Constraining the LyC escape fraction from LEGUS star clusters with SIGNALS H II region observations: a pilot study of NGC 628

September 2023 • 2023MNRAS.524.1191T

Authors • Teh, Jia Wei • Grasha, Kathryn • Krumholz, Mark R. • Battisti, Andrew J. • Calzetti, Daniela • Rousseau-Nepton, Laurie • Rhea, Carter • Adamo, Angela • Kennicutt, Robert C. • Grebel, Eva K. • Cook, David O. • Combes, Francoise • Messa, Matteo • Linden, Sean T. • Klessen, Ralf S. • Vilchez, José M. • Fumagalli, Michele • McLeod, Anna • Smith, Linda J. • Chemin, Laurent • Wang, Junfeng • Sabbi, Elena • Sacchi, Elena • Petric, Andreea • Della Bruna, Lorenza • Boselli, Alessandro

Abstract • The ionizing radiation of young and massive stars is a crucial form of stellar feedback. Most ionizing (Lyman-continuum; LyC, λ < 912Å) photons are absorbed close to the stars that produce them, forming compact H II regions, but some escape into the wider galaxy. Quantifying the fraction of LyC photons that escape is an open problem. In this work, we present a seminovel method to estimate the escape fraction by combining broadband photometry of star clusters from the Legacy ExtraGalactic UV Survey (LEGUS) with H II regions observed by the Star formation, Ionized gas, and Nebular Abundances Legacy Survey (SIGNALS) in the nearby spiral galaxy NGC 628. We first assess the completeness of the combined catalogue, and find that 49 per cent of H II regions lack corresponding star clusters as a result of a difference in the sensitivities of the LEGUS and SIGNALS surveys. For H II regions that do have matching clusters, we infer the escape fraction from the difference between the ionizing power required to produce the observed H II luminosity and the predicted ionizing photon output of their host star clusters; the latter is computed using a combination of LEGUS photometric observations and a stochastic stellar population synthesis code SLUG (Stochastically Lighting Up Galaxies). Overall, we find an escape fraction of ${f}_{\textrm {esc}}= 0.09^{+0.06}_{-0.06}$ across our sample of 42 H II regions; in particular, we find H II regions with high fesc are predominantly regions with low $\operatorname{H\alpha }$-luminosity. We also report possible correlation between fesc and the emission lines $\rm [O\, \rm {\small II}]/[N\, \rm {\small II}]$ and $\rm [O\, \rm {\small II}]/H\beta$.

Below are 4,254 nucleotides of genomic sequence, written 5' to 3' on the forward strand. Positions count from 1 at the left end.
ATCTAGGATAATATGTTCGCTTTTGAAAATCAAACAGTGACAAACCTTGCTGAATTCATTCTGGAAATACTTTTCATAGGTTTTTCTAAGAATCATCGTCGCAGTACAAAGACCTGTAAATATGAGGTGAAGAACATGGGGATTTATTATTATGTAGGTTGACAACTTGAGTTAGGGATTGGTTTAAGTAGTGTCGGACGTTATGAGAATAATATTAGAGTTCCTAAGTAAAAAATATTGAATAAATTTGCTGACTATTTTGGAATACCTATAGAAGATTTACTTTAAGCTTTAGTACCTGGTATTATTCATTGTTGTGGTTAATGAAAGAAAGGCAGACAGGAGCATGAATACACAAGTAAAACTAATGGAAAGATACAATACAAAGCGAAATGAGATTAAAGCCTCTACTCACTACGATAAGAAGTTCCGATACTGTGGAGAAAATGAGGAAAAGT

IPAC Authors

David Cook

Assistant Scientist